Arctic sea ice thinning twice as fast as thought, study finds
Sea ice across much of the Arctic is thinning twice as fast as previously thought, researchers have found.
Arctic ice is melting as the climate crisis drives up temperatures, resulting in a vicious circle in which more dark water is exposed to the sun’s heat, leading to even more heating of the planet.
The faster ice loss means the shorter north-eastern shipping passage from China to Europe will become easier to navigate, but it also means new oil and gas extraction is more feasible.
Calculating the thickness of sea ice from satellite radar data is difficult because the amount of snow cover on top varies significantly. Until now, the snow data used came from measurements by Soviet expeditions on ice floes between 1954 and 1991. But the climate crisis has drastically changed the Arctic, meaning this information is out of date.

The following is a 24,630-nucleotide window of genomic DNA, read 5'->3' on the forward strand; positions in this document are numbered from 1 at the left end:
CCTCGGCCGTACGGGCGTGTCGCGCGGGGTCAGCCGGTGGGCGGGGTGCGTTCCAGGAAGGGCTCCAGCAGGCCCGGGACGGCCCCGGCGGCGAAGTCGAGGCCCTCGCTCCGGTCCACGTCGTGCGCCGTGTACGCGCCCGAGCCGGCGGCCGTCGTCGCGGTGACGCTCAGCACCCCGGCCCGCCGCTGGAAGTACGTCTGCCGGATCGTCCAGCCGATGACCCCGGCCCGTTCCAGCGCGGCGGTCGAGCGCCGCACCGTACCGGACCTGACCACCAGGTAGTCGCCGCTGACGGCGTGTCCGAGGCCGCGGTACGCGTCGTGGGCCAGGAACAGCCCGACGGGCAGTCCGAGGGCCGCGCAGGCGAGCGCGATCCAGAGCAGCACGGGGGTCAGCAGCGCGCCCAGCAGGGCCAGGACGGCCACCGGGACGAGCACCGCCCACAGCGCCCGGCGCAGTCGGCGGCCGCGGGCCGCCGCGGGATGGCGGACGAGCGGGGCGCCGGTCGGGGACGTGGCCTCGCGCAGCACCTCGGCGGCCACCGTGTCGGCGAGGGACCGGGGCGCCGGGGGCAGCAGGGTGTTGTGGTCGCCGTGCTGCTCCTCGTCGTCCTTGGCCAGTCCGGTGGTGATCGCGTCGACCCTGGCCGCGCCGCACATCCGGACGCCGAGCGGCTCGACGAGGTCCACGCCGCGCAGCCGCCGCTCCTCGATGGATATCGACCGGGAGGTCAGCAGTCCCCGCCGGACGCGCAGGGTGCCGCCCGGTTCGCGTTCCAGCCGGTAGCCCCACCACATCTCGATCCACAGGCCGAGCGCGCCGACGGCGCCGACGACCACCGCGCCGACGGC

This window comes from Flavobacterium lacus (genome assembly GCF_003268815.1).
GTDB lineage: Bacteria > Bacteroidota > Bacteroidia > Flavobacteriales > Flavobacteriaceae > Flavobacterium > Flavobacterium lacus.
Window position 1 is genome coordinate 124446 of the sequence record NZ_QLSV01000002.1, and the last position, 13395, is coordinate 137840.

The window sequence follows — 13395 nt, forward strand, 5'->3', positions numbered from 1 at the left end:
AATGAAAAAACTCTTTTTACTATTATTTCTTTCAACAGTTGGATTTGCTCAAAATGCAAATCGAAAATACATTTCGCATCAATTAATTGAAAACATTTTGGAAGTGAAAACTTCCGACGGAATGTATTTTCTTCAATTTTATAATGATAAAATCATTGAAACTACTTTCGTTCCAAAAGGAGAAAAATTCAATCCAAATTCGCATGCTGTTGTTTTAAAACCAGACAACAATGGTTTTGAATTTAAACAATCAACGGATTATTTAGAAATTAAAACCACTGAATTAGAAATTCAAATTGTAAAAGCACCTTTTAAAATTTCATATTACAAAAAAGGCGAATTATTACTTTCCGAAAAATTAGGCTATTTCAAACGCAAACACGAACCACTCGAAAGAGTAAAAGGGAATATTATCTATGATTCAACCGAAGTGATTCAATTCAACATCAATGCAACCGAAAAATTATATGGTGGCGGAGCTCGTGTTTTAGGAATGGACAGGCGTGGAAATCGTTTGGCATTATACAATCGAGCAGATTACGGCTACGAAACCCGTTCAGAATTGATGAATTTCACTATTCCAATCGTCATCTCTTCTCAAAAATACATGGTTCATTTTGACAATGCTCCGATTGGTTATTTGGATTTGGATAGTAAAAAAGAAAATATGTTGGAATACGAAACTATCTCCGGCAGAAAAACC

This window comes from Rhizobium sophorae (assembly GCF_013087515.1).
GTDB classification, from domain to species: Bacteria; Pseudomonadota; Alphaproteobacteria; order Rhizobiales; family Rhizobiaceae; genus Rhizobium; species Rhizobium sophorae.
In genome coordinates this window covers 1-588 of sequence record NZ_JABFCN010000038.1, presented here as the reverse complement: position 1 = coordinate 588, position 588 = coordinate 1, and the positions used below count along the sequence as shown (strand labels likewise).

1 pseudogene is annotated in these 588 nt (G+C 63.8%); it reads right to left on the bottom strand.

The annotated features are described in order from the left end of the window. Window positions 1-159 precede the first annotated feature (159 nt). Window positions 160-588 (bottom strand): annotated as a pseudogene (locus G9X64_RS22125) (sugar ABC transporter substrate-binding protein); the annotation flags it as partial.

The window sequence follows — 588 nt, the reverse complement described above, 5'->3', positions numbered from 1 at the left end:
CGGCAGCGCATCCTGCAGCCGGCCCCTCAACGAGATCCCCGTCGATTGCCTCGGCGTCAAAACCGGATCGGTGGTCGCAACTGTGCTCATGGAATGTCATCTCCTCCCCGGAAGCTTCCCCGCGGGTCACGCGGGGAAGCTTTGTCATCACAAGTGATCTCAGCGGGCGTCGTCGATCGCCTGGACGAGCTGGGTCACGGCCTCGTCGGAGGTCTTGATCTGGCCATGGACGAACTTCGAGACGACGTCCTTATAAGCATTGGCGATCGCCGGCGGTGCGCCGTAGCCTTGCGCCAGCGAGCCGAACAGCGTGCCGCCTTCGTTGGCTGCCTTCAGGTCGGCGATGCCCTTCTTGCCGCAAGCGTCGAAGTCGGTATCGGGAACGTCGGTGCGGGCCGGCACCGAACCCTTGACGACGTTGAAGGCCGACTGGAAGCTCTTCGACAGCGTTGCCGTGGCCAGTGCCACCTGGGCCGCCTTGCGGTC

The new research used novel computer models to produce detailed snow cover estimates from 2002 to 2018. The models tracked temperature, snowfall and ice floe movement to assess the accumulation of snow. Using this data to calculate sea ice thickness showed it is thinning twice as fast as previously estimated in the seas around the central Arctic, which make up the bulk of the polar region.